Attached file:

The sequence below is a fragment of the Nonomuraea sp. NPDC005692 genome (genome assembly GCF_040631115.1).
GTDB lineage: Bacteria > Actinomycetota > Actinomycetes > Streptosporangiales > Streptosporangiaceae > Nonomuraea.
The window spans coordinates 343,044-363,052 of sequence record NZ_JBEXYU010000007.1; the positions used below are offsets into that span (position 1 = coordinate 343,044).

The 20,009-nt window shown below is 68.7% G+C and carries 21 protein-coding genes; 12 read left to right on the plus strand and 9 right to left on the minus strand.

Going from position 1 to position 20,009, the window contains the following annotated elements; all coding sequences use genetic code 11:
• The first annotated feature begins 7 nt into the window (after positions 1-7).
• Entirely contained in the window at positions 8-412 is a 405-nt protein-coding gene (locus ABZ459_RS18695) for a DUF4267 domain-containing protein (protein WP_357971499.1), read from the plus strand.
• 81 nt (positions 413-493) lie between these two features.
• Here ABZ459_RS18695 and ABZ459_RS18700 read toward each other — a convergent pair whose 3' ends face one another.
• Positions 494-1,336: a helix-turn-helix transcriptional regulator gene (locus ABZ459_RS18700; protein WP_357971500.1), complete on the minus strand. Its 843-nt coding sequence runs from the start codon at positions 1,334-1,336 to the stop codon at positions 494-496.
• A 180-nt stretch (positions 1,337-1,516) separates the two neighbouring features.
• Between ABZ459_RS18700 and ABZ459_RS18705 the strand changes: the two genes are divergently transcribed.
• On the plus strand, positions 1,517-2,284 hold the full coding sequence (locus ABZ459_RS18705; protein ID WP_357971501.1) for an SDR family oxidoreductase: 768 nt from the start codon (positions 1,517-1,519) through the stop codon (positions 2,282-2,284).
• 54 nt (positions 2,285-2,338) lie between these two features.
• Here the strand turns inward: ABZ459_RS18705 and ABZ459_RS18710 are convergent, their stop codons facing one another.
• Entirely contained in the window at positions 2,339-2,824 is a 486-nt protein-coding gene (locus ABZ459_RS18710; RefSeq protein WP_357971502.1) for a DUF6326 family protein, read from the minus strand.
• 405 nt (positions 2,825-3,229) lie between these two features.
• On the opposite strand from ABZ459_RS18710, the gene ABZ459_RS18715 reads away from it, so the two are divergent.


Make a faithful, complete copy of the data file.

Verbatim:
The sequence below is a fragment of the Nonomuraea sp. NPDC005692 genome (genome assembly GCF_040631115.1).
GTDB lineage: Bacteria > Actinomycetota > Actinomycetes > Streptosporangiales > Streptosporangiaceae > Nonomuraea.
The window spans coordinates 343,044-363,052 of sequence record NZ_JBEXYU010000007.1; the positions used below are offsets into that span (position 1 = coordinate 343,044).

The 20,009-nt window shown below is 68.7% G+C and carries 21 protein-coding genes; 12 read left to right on the plus strand and 9 right to left on the minus strand.

Going from position 1 to position 20,009, the window contains the following annotated elements; all coding sequences use genetic code 11:
• The first annotated feature begins 7 nt into the window (after positions 1-7).
• Entirely contained in the window at positions 8-412 is a 405-nt protein-coding gene (locus ABZ459_RS18695) for a DUF4267 domain-containing protein (protein WP_357971499.1), read from the plus strand.
• 81 nt (positions 413-493) lie between these two features.
• Here ABZ459_RS18695 and ABZ459_RS18700 read toward each other — a convergent pair whose 3' ends face one another.
• Positions 494-1,336: a helix-turn-helix transcriptional regulator gene (locus ABZ459_RS18700; protein WP_357971500.1), complete on the minus strand. Its 843-nt coding sequence runs from the start codon at positions 1,334-1,336 to the stop codon at positions 494-496.
• A 180-nt stretch (positions 1,337-1,516) separates the two neighbouring features.
• Between ABZ459_RS18700 and ABZ459_RS18705 the strand changes: the two genes are divergently transcribed.
• On the plus strand, positions 1,517-2,284 hold the full coding sequence (locus ABZ459_RS18705; protein ID WP_357971501.1) for an SDR family oxidoreductase: 768 nt from the start codon (positions 1,517-1,519) through the stop codon (positions 2,282-2,284).
• 54 nt (positions 2,285-2,338) lie between these two features.
• Here the strand turns inward: ABZ459_RS18705 and ABZ459_RS18710 are convergent, their stop codons facing one another.
• Entirely contained in the window at positions 2,339-2,824 is a 486-nt protein-coding gene (locus ABZ459_RS18710; RefSeq protein WP_357971502.1) for a DUF6326 family protein, read from the minus strand.
• 405 nt (positions 2,825-3,229) lie between these two features.
• On the opposite strand from ABZ459_RS18710, the gene ABZ459_RS18715 reads away from it, so the two are divergent.